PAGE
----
And we do give food away to friends.

We purchased a second fridge, but that only retards the cuisine from turning green.

I suppose cooking is a hobby that is cheaper than many.

But we hate to toss good food.
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Old 09-30-2004, 05:36 AM   #6
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freezing leftovers from roasts for beef and gravy, (or pork and gravy) sandwiches. just throw it into a freezer bag. just gotta pour that leftover juice and the drippings into a baggie or a little container, freeze it, then make a quick gravy while the meat warms up.
i use beef and chicken base sometimes, too. beef base is nice for a pot of veggie-beef soup (use the frozen roast, a bag of frozen vegetables, and viola! i'm a Northerner, so i can also accept a pot of frozen or canned greens tossed into a pot with some hot sauce and ham base when i'm throwing together a 5-minute meal for my babe. and if you're really hungry, a little chicken base in a pot of kluski or egg noodles, a little parsley, some dried minced onion, some celery leaves, and some garlic can make a pot of soup in like 8 minutes. it's not the BEST of all soups, but it fill up the stomach.
canned beans are another thing. they are great for reducing the amount of time spent in the kitchen when you just don't have the time to cook.
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Old 09-30-2004, 11:49 AM   #7
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I have recently created a menu chart to streamline both meal prep and shopping when I am working. I loathe having to be the one to decide "Whats for dinner?" every night. I love the cooking, just sometimes get pretty tired of the planning. My kids and husband each choose two meals per week, leaving me with only one decision to make. I give them parameters like one chicken dish each or hamburger...you get the idea. Then I pull out my trusty menu plan and slot in their choices. This menu has a spot for ingredient list...so I can highlight on there any ingredients I am low on and shop for only those. It really makes life easier around here for me. I got this idea from a cookbook someone gave me, and then sort of created my own little menu plan. If any of you want a copy to check out, let me know and I will email it to you.
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Old 09-30-2004, 05:55 PM   #8
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For me, it's the creative use of leftovers. Saves on cooking time and effort.

I'll fry up several pounds of chicken for dinner one day. Next day, I'll put some of the leftovers into the oven for leftover fried chicken. Next day or so, I'll put some in an oven proof dish and smother with mushroom soup and bake it until the meat falls off the bone. If I have leftovers of that, I'll mix it with frozen veggies and put it into a pot pie.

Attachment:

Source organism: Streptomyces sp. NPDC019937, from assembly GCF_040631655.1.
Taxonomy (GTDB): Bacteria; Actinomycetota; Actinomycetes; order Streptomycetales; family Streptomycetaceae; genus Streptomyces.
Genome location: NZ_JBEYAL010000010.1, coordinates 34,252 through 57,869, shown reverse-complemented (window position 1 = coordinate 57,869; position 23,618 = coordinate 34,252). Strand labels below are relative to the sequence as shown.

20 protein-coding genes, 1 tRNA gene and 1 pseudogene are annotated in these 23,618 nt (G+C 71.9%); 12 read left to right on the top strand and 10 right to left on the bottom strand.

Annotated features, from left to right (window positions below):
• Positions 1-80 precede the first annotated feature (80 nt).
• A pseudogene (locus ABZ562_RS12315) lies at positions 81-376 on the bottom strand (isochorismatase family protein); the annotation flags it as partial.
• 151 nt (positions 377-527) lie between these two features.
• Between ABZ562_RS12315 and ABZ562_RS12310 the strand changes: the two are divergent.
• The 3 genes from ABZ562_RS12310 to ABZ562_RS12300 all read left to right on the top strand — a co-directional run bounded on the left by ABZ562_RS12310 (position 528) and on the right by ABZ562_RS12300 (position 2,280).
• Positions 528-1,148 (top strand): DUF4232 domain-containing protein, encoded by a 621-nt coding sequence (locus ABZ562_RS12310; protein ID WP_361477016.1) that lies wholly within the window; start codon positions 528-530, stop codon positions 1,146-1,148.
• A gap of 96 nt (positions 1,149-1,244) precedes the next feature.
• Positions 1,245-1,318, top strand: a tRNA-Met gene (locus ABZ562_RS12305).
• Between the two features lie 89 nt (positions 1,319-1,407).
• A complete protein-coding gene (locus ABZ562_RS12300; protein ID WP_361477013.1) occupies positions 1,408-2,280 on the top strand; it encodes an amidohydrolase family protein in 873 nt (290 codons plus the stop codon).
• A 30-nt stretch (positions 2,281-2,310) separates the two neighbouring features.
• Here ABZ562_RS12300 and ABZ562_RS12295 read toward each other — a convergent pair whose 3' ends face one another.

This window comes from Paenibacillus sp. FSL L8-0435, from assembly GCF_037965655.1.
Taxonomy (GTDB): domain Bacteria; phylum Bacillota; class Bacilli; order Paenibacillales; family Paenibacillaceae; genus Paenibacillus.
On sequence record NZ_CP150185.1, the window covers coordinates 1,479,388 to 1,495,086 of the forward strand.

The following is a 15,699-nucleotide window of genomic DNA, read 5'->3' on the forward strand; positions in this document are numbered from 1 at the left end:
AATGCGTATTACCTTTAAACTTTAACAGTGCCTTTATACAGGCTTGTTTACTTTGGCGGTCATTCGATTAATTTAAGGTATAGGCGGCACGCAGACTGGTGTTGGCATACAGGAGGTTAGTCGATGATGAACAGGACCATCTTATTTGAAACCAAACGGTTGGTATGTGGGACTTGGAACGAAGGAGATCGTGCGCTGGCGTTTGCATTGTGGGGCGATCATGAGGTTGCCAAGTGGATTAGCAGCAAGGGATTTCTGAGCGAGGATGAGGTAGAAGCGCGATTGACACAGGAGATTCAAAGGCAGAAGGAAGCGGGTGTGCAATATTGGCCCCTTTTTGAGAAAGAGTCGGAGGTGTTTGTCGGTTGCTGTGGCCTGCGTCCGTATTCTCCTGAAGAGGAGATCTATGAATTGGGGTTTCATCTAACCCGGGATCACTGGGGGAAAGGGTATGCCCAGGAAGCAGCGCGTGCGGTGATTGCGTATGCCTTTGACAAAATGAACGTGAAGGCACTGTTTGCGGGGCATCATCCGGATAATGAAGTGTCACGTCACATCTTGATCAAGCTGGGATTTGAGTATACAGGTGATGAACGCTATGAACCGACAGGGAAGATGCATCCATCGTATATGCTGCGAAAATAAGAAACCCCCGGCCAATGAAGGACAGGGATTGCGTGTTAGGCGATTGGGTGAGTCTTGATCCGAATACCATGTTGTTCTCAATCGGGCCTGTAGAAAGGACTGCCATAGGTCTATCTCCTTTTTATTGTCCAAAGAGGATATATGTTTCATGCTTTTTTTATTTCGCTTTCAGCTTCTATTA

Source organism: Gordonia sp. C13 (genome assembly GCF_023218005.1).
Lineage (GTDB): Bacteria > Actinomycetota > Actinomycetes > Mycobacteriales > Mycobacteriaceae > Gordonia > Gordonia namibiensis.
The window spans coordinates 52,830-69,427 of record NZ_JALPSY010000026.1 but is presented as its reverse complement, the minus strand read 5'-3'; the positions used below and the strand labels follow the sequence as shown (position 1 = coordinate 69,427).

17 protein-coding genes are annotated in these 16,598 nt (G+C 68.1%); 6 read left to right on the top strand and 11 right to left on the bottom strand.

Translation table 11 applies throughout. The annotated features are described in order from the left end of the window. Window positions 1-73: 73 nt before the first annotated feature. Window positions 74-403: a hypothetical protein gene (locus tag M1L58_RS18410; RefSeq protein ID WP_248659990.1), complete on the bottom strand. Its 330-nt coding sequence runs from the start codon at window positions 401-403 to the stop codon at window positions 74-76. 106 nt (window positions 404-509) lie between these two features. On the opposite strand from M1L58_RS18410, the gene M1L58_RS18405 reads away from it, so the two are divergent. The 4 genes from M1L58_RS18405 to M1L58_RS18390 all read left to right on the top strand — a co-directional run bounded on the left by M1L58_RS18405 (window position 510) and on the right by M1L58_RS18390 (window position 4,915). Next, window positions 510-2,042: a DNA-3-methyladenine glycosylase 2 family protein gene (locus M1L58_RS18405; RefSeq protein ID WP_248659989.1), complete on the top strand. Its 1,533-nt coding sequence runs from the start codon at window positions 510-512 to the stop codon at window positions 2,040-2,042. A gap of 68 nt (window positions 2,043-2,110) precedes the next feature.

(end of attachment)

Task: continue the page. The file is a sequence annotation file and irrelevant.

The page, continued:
I'll grill a minimum of 5 lbs or ground beef along with my steaks for dinner. Steaks are eaten that night and if there are leftovers, the next night too. The beef patties are then used for lunch or following dinner. Any leftovers are put into a pot with veggies and made into a stew.

I'll roast a whole pork butt and have roast pork a couple of days. Then I'll smother the leftovers with bbq sauce and place back in the oven. Then leftovers from that will be quite tender and can be easily shredded and add more bbq sauce and you have pulled bbq pork.

I feel as though I've failed if I don't have leftovers for at least one or two meals.

I like cooking, but I have better things to do with my time. So the sooner I'm out of the kitchen, the better.
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Old 10-01-2004, 01:13 PM   #9
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I keep a spray bottle of approx 3:1 water & vinegar handy to spray on greasy stovetops, counters, etc. Really gets the gook off, and to me smells better than the commercial scented stuff.
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Old 10-02-2004, 02:06 AM   #10
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Did you know that carbonated water (selzer water) makes an excellent window cleaner? It cleans better than Windex and doesn't leave any streaks or residue so long as the rag you're using is clean. Believe it or not, you can even use a sponge and the glass will be sparkling clear.

Carbonated water is a mild acid, so it cuts through the dirt. Even greasy finger prints don't have a chance.